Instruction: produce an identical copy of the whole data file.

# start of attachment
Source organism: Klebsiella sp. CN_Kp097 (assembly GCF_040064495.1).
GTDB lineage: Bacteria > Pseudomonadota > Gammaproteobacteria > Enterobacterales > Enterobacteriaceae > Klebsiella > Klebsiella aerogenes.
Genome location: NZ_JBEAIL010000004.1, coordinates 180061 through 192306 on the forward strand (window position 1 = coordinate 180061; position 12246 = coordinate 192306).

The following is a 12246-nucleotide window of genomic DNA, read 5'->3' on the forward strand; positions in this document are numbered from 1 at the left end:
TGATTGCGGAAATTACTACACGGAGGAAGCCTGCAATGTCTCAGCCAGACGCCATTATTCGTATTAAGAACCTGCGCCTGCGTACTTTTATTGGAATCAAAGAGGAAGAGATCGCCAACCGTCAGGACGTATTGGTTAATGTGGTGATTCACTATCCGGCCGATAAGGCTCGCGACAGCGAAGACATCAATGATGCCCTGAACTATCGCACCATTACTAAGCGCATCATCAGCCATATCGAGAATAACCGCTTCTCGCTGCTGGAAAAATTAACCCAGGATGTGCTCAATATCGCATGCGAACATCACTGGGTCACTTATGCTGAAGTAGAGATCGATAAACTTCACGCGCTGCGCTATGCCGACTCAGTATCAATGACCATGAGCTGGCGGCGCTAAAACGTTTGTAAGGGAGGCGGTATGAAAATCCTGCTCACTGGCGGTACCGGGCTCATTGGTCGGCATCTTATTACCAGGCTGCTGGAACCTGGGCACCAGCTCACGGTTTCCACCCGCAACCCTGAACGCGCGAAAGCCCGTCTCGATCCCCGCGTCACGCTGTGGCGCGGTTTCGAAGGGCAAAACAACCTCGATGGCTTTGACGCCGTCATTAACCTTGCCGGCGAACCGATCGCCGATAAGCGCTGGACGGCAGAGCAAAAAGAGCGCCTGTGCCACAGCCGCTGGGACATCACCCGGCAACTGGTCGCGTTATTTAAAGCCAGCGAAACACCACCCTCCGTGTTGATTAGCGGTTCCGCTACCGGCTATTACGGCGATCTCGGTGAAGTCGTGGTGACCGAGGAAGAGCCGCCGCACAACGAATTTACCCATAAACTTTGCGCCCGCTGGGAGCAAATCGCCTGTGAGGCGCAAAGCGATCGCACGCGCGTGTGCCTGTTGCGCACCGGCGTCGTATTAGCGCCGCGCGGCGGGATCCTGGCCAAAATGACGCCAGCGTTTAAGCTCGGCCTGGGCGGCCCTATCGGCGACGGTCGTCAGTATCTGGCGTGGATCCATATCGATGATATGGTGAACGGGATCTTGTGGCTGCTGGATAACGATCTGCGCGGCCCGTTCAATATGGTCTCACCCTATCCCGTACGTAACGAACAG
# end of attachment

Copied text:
Source organism: Klebsiella sp. CN_Kp097 (assembly GCF_040064495.1).
GTDB lineage: Bacteria > Pseudomonadota > Gammaproteobacteria > Enterobacterales > Enterobacteriaceae > Klebsiella > Klebsiella aerogenes.
Genome location: NZ_JBEAIL010000004.1, coordinates 180061 through 192306 on the forward strand (window position 1 = coordinate 180061; position 12246 = coordinate 192306).

The following is a 12246-nucleotide window of genomic DNA, read 5'->3' on the forward strand; positions in this document are numbered from 1 at the left end:
TGATTGCGGAAATTACTACACGGAGGAAGCCTGCAATGTCTCAGCCAGACGCCATTATTCGTATTAAGAACCTGCGCCTGCGTACTTTTATTGGAATCAAAGAGGAAGAGATCGCCAACCGTCAGGACGTATTGGTTAATGTGGTGATTCACTATCCGGCCGATAAGGCTCGCGACAGCGAAGACATCAATGATGCCCTGAACTATCGCACCATTACTAAGCGCATCATCAGCCATATCGAGAATAACCGCTTCTCGCTGCTGGAAAAATTAACCCAGGATGTGCTCAATATCGCATGCGAACATCACTGGGTCACTTATGCTGAAGTAGAGATCGATAAACTTCACGCGCTGCGCTATGCCGACTCAGTATCAATGACCATGAGCTGGCGGCGCTAAAACGTTTGTAAGGGAGGCGGTATGAAAATCCTGCTCACTGGCGGTACCGGGCTCATTGGTCGGCATCTTATTACCAGGCTGCTGGAACCTGGGCACCAGCTCACGGTTTCCACCCGCAACCCTGAACGCGCGAAAGCCCGTCTCGATCCCCGCGTCACGCTGTGGCGCGGTTTCGAAGGGCAAAACAACCTCGATGGCTTTGACGCCGTCATTAACCTTGCCGGCGAACCGATCGCCGATAAGCGCTGGACGGCAGAGCAAAAAGAGCGCCTGTGCCACAGCCGCTGGGACATCACCCGGCAACTGGTCGCGTTATTTAAAGCCAGCGAAACACCACCCTCCGTGTTGATTAGCGGTTCCGCTACCGGCTATTACGGCGATCTCGGTGAAGTCGTGGTGACCGAGGAAGAGCCGCCGCACAACGAATTTACCCATAAACTTTGCGCCCGCTGGGAGCAAATCGCCTGTGAGGCGCAAAGCGATCGCACGCGCGTGTGCCTGTTGCGCACCGGCGTCGTATTAGCGCCGCGCGGCGGGATCCTGGCCAAAATGACGCCAGCGTTTAAGCTCGGCCTGGGCGGCCCTATCGGCGACGGTCGTCAGTATCTGGCGTGGATCCATATCGATGATATGGTGAACGGGATCTTGTGGCTGCTGGATAACGATCTGCGCGGCCCGTTCAATATGGTCTCACCCTATCCCGTACGTAACGAACAG